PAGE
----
Clearly, the Mustard boys are onto something, as more than a few people share my addiction to the sword-wielding, armor-wearing, spell-casting heroes. (Epic’s Infinity Blade forum has thousands of posts. I chatted with the Mustard brothers about the game, their relationship with Apple, and what’s next.

Developing for the iPhone 4S and iOS 5

Apple invited the Mustard brothers to its Cupertino campus just two weeks before the iPhone 4S launch in October, though this didn’t seem to bother them. “We try and make good guesses as to where hardware is going. We had our fingers crossed that there would be something like the iPhone 4S where we can push things further. Luckily Apple delivered,” said Donald.

Jeremy said the company understands Apple product timelines pretty well, so they were already developing an app that would work with what they expected to be an iPhone 4 upgrade. Chair’s bet paid off.

Geremy and Donald Mustard of Chair EntertainmentThe pair are excited about the potential of iOS 5, especially incremental updates. “[It’s] huge,” said Donald, “because we love being able to update our games.”

Chair is constantly refining their games — but with previous iOS versions, Infinity Blade players had to download a huge update for each tweak. With incremental updates, they can download a 50 MB (or smaller) file, as opposed to one hundreds of megabytes in size.

iPhone 5?

So the Mustards were prepared for iPhone 4S, but what about iPhone 5? Did they see it? Did they ask? Said Geremy: “We certainly asked. We get coy smiles and tight lips…they don’t tell us anything. I’m sure there will be an iPhone 5 at some point, but we don’t know anything about it.” He paused and laughed: “I bet it’s at least as fast as the iPhone 4s.”

What’s Inside

Infinity Blade 2 is a powerful game, but it’s also a scalable one. The Chair teams designed it to scale down so it could run on the iPhone 3GS and iPad 1. On those devices, players simply see less detail. But on the iPhone 4S and iPad 2, Infinity Blade 2 will “use up all the power that is available on these higher-end systems.”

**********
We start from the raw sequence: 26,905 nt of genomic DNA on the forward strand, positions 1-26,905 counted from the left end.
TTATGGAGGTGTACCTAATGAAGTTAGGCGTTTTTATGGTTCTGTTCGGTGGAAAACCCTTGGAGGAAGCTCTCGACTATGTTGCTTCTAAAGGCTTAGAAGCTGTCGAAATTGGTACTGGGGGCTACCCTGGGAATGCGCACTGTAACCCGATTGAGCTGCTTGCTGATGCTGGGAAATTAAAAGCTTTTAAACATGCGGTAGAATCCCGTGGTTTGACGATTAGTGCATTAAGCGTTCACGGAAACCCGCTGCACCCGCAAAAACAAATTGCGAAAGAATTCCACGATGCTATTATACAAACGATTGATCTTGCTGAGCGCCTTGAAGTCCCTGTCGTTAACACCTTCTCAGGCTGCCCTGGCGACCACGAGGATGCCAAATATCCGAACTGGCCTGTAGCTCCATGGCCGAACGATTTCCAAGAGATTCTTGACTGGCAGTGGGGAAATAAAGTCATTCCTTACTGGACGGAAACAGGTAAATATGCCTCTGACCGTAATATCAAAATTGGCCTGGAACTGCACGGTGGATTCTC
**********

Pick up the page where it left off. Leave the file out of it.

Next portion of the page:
To build Infinity Blade 2, the Mustards eschewed more complex game geometry and focused on character shadows and light rays — effects typically found on console games. Epic added these capabilities to the engine and debuted them in Gears of War 3 on the Xbox 360. That was only a few months ago. “Now it’s on the iPhone 4S,” said Geremy. “We made the game, and I still can’t believe it’s running on a phone that I carry in my pocket.”

Where are the Android Apps?

As I was testing Infinity Blade 2, I kept wondering how it would run on an Android “super phone” such as the Motorola Photon 4G, which packs a graphics-friendly NVidia Tegra 2 chip. Unfortunately, Infinity Blade isn’t in the Android Market — and it doesn’t sound like it’s coming any time soon.

There is nothing technically preventing the brothers from bringing Infinity Blade to Android right now. Instead, they’re hesitating because of piracy concerns. According to a number of online reports, there’s enough of a piracy issue in Android marketplace that many developers find it necessary to build in antipiracy measures, which in turn dampens sales.